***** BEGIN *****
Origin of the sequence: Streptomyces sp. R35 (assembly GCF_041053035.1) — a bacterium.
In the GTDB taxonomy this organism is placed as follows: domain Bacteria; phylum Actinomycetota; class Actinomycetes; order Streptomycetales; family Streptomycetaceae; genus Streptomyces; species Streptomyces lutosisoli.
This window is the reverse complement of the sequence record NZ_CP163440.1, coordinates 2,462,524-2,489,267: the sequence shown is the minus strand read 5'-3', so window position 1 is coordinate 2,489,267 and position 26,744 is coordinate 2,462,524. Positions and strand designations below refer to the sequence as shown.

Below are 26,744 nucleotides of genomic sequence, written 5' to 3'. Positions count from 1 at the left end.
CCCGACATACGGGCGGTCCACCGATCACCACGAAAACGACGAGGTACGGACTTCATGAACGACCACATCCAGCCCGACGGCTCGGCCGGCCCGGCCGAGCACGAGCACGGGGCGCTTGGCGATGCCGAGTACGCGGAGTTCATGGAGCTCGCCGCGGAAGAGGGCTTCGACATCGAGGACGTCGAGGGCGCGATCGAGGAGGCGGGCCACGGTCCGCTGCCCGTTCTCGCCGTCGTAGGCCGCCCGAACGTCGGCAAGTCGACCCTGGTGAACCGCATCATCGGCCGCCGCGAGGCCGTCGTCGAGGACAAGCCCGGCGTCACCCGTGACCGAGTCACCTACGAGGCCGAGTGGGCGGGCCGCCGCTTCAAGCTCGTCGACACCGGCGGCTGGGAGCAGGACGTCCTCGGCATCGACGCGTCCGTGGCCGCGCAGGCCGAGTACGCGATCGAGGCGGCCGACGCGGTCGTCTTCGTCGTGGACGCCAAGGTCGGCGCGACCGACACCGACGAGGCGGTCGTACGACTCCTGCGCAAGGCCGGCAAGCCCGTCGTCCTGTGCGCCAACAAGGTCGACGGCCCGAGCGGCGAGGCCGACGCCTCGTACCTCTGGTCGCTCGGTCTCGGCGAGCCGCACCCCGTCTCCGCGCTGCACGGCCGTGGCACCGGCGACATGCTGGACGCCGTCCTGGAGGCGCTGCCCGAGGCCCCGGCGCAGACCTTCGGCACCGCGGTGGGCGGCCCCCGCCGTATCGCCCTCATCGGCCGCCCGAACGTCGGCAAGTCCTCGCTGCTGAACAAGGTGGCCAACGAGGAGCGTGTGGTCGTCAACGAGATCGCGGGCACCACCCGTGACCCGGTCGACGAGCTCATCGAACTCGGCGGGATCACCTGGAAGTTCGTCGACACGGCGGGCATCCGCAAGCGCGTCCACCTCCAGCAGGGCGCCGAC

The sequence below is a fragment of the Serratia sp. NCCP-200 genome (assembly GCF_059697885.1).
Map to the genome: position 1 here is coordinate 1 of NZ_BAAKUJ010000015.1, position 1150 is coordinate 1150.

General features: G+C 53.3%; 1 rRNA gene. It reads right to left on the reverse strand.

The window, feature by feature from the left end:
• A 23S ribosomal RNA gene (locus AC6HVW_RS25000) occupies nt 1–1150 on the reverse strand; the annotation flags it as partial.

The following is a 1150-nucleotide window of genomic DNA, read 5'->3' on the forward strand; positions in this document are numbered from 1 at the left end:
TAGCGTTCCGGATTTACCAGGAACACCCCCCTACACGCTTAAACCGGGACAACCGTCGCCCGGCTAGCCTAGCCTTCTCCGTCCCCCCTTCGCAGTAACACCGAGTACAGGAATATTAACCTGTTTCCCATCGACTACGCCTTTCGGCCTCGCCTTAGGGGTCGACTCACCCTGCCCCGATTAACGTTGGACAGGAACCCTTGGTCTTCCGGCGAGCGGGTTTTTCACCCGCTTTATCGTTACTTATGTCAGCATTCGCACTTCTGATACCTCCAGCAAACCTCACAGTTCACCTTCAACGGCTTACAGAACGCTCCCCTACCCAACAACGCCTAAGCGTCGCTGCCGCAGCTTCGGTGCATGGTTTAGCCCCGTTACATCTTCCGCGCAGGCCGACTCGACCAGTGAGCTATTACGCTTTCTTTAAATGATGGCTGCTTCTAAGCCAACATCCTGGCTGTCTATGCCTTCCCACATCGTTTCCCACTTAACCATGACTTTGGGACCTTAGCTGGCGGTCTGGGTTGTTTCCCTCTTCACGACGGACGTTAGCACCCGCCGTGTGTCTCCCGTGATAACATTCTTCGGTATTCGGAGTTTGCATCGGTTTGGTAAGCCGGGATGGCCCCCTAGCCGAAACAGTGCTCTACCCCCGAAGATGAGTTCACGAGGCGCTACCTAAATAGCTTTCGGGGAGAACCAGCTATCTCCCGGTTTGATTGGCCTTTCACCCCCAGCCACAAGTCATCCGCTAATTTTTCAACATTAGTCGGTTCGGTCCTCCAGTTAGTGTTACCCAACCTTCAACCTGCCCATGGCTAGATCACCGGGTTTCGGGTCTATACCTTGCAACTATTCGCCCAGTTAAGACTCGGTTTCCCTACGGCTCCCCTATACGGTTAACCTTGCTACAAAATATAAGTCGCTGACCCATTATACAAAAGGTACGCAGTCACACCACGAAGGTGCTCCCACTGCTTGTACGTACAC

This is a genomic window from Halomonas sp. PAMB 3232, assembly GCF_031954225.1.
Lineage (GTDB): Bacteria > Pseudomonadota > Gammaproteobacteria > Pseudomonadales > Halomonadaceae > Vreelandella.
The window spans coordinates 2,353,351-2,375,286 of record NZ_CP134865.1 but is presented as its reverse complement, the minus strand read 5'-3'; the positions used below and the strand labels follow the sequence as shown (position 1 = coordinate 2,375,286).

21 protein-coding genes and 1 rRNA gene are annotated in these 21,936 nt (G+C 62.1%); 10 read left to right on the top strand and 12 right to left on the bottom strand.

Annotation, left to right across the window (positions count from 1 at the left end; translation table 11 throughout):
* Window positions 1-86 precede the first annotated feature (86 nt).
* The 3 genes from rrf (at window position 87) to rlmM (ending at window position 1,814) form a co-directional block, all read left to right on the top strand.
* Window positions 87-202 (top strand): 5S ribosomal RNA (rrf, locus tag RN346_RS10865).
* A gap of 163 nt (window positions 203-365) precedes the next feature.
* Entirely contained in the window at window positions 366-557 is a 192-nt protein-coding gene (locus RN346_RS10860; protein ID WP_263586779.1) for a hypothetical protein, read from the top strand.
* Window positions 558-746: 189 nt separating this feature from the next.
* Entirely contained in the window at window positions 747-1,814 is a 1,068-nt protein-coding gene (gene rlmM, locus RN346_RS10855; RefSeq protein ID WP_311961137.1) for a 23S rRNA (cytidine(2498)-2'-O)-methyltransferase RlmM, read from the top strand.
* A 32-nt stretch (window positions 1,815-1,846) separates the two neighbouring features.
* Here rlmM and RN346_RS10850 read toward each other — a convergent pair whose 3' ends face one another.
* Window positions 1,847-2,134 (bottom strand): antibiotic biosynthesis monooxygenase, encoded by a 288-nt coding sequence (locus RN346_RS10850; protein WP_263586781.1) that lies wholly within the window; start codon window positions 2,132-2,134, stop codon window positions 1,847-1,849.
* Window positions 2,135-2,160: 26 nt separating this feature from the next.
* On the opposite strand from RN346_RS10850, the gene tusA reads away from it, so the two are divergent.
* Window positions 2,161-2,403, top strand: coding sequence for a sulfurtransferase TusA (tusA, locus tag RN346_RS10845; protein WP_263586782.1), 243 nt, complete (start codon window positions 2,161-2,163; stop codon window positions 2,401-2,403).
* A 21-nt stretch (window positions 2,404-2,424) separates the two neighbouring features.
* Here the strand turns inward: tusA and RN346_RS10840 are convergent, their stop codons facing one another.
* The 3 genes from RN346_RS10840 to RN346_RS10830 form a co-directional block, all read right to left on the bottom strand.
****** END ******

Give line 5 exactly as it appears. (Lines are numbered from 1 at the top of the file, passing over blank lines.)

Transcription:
CCCGACATACGGGCGGTCCACCGATCACCACGAAAACGACGAGGTACGGACTTCATGAACGACCACATCCAGCCCGACGGCTCGGCCGGCCCGGCCGAGCACGAGCACGGGGCGCTTGGCGATGCCGAGTACGCGGAGTTCATGGAGCTCGCCGCGGAAGAGGGCTTCGACATCGAGGACGTCGAGGGCGCGATCGAGGAGGCGGGCCACGGTCCGCTGCCCGTTCTCGCCGTCGTAGGCCGCCCGAACGTCGGCAAGTCGACCCTGGTGAACCGCATCATCGGCCGCCGCGAGGCCGTCGTCGAGGACAAGCCCGGCGTCACCCGTGACCGAGTCACCTACGAGGCCGAGTGGGCGGGCCGCCGCTTCAAGCTCGTCGACACCGGCGGCTGGGAGCAGGACGTCCTCGGCATCGACGCGTCCGTGGCCGCGCAGGCCGAGTACGCGATCGAGGCGGCCGACGCGGTCGTCTTCGTCGTGGACGCCAAGGTCGGCGCGACCGACACCGACGAGGCGGTCGTACGACTCCTGCGCAAGGCCGGCAAGCCCGTCGTCCTGTGCGCCAACAAGGTCGACGGCCCGAGCGGCGAGGCCGACGCCTCGTACCTCTGGTCGCTCGGTCTCGGCGAGCCGCACCCCGTCTCCGCGCTGCACGGCCGTGGCACCGGCGACATGCTGGACGCCGTCCTGGAGGCGCTGCCCGAGGCCCCGGCGCAGACCTTCGGCACCGCGGTGGGCGGCCCCCGCCGTATCGCCCTCATCGGCCGCCCGAACGTCGGCAAGTCCTCGCTGCTGAACAAGGTGGCCAACGAGGAGCGTGTGGTCGTCAACGAGATCGCGGGCACCACCCGTGACCCGGTCGACGAGCTCATCGAACTCGGCGGGATCACCTGGAAGTTCGTCGACACGGCGGGCATCCGCAAGCGCGTCCACCTCCAGCAGGGCGCCGAC